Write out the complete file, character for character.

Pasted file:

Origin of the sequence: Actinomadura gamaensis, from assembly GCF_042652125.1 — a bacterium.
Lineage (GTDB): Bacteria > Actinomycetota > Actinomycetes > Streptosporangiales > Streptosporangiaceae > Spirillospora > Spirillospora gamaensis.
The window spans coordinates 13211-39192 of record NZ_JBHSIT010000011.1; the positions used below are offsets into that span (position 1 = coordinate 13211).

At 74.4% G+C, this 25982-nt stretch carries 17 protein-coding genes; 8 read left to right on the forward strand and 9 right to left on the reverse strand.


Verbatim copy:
Origin of the sequence: Actinomadura gamaensis, from assembly GCF_042652125.1 — a bacterium.
Lineage (GTDB): Bacteria > Actinomycetota > Actinomycetes > Streptosporangiales > Streptosporangiaceae > Spirillospora > Spirillospora gamaensis.
The window spans coordinates 13211-39192 of record NZ_JBHSIT010000011.1; the positions used below are offsets into that span (position 1 = coordinate 13211).

At 74.4% G+C, this 25982-nt stretch carries 17 protein-coding genes; 8 read left to right on the forward strand and 9 right to left on the reverse strand.